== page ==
These models were complemented by computer-based numerical modeling using the BriStars sediment transport model and Flow3D, a computer-based three-dimensional hydraulic model. BriStars was used to evaluate both local and reach-scale sediment movement for single event and long-term hydrology. Flow3D was used on a macro-scale to design a boat bypass channel of naturalistic chutes and pools and to track sediment movement to assist in the design of sediment control structures. Flow3D also was used on a micro-scale to evaluate flow patterns and sediment movement through the intake screens.

Construction of the American River Intake Structure and channel were completed in late 2007. The bypass tunnel has been sealed, and the river once again flows through the site. Revegetation will take several years, and evidence of the dam project that started more than 40 years ago will always be visible. In place of the dam now stands a unique multi-use diversion facility that provides a reliable water supply and a bypass for environmental base flows, fish, boat passage, and whitewater recreation. The restored river enhances the appearance of the scarred dam construction site, and new public access facilities have opened the area to recreation.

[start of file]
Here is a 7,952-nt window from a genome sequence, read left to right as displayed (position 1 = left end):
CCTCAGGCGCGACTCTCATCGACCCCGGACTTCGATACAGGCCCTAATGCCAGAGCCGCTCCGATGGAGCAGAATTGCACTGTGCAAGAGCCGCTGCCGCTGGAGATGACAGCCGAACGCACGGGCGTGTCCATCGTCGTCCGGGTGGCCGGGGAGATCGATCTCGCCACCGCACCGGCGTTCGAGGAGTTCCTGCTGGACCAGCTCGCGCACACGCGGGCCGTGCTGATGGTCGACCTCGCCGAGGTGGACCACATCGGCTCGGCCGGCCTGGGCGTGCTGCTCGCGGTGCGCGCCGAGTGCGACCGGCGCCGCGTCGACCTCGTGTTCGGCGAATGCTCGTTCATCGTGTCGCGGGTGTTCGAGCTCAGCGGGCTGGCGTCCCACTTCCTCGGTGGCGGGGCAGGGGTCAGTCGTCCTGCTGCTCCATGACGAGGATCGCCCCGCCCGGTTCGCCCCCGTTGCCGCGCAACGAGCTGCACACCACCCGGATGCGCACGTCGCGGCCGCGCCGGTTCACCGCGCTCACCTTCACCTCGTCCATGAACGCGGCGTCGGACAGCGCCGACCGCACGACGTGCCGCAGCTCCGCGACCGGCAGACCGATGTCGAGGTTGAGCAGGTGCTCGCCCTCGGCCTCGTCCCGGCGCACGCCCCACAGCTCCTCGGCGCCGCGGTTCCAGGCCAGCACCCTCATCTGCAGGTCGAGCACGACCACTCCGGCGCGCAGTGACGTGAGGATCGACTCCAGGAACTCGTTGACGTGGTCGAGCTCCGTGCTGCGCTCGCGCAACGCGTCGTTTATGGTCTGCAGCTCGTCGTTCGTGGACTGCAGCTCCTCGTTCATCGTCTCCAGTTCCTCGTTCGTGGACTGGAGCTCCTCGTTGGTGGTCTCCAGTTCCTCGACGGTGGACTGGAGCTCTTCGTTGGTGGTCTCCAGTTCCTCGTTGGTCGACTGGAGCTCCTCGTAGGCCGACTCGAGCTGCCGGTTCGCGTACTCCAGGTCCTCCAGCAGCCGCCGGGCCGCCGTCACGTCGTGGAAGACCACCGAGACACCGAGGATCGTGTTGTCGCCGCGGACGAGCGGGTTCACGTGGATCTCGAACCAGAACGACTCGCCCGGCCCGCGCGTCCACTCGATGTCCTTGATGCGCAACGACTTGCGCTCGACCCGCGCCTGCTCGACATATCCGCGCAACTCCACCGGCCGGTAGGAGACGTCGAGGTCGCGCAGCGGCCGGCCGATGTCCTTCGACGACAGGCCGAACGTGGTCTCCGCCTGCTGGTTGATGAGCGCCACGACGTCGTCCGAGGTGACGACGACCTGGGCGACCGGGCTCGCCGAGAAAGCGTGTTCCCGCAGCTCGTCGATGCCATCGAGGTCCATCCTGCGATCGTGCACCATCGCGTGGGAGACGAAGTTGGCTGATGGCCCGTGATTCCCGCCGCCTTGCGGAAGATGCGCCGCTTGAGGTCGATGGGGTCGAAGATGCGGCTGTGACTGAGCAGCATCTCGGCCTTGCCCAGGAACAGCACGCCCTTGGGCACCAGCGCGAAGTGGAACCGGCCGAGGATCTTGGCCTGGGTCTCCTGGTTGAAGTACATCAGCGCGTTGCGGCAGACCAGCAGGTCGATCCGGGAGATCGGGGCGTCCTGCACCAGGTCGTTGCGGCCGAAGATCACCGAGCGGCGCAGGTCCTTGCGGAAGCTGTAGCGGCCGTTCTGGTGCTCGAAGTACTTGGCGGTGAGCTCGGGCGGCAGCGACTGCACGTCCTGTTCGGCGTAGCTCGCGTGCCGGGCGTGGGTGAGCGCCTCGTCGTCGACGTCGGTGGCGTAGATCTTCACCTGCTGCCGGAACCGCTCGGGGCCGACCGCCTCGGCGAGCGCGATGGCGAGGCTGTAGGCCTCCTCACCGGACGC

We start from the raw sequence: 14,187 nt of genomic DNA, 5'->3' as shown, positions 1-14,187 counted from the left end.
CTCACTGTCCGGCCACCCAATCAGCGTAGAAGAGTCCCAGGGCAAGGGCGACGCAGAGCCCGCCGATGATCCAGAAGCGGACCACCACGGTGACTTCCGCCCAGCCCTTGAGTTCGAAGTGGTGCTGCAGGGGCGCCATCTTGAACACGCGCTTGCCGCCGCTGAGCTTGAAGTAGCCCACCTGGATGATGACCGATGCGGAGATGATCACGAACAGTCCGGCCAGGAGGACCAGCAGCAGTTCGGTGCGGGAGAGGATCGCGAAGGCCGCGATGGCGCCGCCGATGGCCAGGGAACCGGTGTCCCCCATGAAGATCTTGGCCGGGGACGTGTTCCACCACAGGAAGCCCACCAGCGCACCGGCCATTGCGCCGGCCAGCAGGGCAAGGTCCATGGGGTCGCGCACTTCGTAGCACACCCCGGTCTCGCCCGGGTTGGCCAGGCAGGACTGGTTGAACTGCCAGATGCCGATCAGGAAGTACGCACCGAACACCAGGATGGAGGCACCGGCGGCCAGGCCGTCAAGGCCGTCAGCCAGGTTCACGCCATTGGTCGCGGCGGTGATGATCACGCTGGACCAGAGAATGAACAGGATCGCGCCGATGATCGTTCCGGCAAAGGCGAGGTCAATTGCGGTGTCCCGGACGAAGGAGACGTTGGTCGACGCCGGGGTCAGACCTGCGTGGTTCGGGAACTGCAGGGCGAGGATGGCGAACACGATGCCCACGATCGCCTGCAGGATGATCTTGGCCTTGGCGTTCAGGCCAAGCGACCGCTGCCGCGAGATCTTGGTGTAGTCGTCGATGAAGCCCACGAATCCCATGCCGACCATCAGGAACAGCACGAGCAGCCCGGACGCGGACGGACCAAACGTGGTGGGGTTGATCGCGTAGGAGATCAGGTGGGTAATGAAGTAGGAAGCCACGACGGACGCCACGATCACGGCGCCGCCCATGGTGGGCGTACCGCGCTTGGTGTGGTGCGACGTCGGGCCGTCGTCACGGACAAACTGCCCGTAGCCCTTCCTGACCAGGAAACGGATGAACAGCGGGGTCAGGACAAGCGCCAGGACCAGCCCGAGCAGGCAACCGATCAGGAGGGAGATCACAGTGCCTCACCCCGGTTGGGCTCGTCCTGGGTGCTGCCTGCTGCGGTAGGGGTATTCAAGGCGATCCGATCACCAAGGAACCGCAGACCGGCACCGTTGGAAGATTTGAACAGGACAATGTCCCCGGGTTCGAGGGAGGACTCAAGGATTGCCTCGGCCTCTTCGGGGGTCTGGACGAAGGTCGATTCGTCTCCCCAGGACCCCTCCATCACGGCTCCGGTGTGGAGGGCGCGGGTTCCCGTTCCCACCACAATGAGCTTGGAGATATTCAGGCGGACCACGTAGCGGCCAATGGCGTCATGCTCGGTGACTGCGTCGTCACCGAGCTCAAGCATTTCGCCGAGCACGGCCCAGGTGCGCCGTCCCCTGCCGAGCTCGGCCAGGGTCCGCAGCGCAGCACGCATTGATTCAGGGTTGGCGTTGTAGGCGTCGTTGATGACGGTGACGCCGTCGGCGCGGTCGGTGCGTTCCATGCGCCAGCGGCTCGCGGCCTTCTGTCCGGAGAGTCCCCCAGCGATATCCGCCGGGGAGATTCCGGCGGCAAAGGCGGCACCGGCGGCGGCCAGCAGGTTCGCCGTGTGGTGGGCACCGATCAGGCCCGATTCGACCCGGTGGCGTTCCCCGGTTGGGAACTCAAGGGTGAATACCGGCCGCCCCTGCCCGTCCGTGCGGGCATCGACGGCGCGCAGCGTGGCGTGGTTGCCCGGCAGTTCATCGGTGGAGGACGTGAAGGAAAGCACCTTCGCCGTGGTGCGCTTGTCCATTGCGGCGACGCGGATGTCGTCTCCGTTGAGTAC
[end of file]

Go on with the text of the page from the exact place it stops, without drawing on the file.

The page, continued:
About the Authors

George Slovensky is a senior project engineer with WHPacific, Inc. and is based in the firm's Lakewood, Colo., office. The company represents the interests of more than 11,600 Inupiat shareholders who descended from families living in Northwestern Alaska. NANA is one of 13 regional native corporations created in the early 1970s as a result of the Alaska Native Claims Settlement Act.

Alan Stroppini is design branch chief of the Mid-Pacific Regional Office of the U.S. Bureau of Reclamation in Sacramento, Calif.